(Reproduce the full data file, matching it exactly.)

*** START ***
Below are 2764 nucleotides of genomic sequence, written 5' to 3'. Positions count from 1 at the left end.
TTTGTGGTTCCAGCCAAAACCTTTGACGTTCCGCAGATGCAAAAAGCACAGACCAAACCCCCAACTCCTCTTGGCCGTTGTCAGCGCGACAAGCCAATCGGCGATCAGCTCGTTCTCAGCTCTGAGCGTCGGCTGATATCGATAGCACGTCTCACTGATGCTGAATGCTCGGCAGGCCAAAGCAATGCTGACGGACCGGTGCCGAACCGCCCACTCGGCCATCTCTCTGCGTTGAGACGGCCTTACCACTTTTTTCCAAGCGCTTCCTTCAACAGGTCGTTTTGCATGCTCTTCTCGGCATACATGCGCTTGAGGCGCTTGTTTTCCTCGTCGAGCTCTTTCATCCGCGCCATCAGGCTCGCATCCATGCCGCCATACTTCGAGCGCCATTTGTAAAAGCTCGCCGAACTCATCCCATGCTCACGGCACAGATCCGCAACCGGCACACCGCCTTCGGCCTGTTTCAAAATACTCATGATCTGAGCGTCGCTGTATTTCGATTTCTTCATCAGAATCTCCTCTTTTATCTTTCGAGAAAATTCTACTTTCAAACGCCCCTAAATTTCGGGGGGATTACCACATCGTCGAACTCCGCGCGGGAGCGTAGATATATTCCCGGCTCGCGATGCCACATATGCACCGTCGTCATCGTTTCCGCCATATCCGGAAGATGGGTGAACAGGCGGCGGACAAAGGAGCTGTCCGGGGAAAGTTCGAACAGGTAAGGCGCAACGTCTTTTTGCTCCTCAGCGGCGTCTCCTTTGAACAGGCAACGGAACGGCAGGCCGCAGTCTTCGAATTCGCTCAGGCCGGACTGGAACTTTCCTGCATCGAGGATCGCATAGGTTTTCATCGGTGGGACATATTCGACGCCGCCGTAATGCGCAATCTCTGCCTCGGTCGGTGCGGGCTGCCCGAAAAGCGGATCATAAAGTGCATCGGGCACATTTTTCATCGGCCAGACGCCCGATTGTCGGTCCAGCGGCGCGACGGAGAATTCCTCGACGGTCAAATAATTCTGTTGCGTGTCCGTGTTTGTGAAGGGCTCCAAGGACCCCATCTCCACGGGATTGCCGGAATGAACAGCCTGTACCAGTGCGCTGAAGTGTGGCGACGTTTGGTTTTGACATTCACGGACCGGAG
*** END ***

Below are 2764 nucleotides of genomic sequence, written 5' to 3'. Positions count from 1 at the left end.
TTTGTGGTTCCAGCCAAAACCTTTGACGTTCCGCAGATGCAAAAAGCACAGACCAAACCCCCAACTCCTCTTGGCCGTTGTCAGCGCGACAAGCCAATCGGCGATCAGCTCGTTCTCAGCTCTGAGCGTCGGCTGATATCGATAGCACGTCTCACTGATGCTGAATGCTCGGCAGGCCAAAGCAATGCTGACGGACCGGTGCCGAACCGCCCACTCGGCCATCTCTCTGCGTTGAGACGGCCTTACCACTTTTTTCCAAGCGCTTCCTTCAACAGGTCGTTTTGCATGCTCTTCTCGGCATACATGCGCTTGAGGCGCTTGTTTTCCTCGTCGAGCTCTTTCATCCGCGCCATCAGGCTCGCATCCATGCCGCCATACTTCGAGCGCCATTTGTAAAAGCTCGCCGAACTCATCCCATGCTCACGGCACAGATCCGCAACCGGCACACCGCCTTCGGCCTGTTTCAAAATACTCATGATCTGAGCGTCGCTGTATTTCGATTTCTTCATCAGAATCTCCTCTTTTATCTTTCGAGAAAATTCTACTTTCAAACGCCCCTAAATTTCGGGGGGATTACCACATCGTCGAACTCCGCGCGGGAGCGTAGATATATTCCCGGCTCGCGATGCCACATATGCACCGTCGTCATCGTTTCCGCCATATCCGGAAGATGGGTGAACAGGCGGCGGACAAAGGAGCTGTCCGGGGAAAGTTCGAACAGGTAAGGCGCAACGTCTTTTTGCTCCTCAGCGGCGTCTCCTTTGAACAGGCAACGGAACGGCAGGCCGCAGTCTTCGAATTCGCTCAGGCCGGACTGGAACTTTCCTGCATCGAGGATCGCATAGGTTTTCATCGGTGGGACATATTCGACGCCGCCGTAATGCGCAATCTCTGCCTCGGTCGGTGCGGGCTGCCCGAAAAGCGGATCATAAAGTGCATCGGGCACATTTTTCATCGGCCAGACGCCCGATTGTCGGTCCAGCGGCGCGACGGAGAATTCCTCGACGGTCAAATAATTCTGTTGCGTGTCCGTGTTTGTGAAGGGCTCCAAGGACCCCATCTCCACGGGATTGCCGGAATGAACAGCCTGTACCAGTGCGCTGAAGTGTGGCGACGTTTGGTTTTGACATTCACGGACCGGAG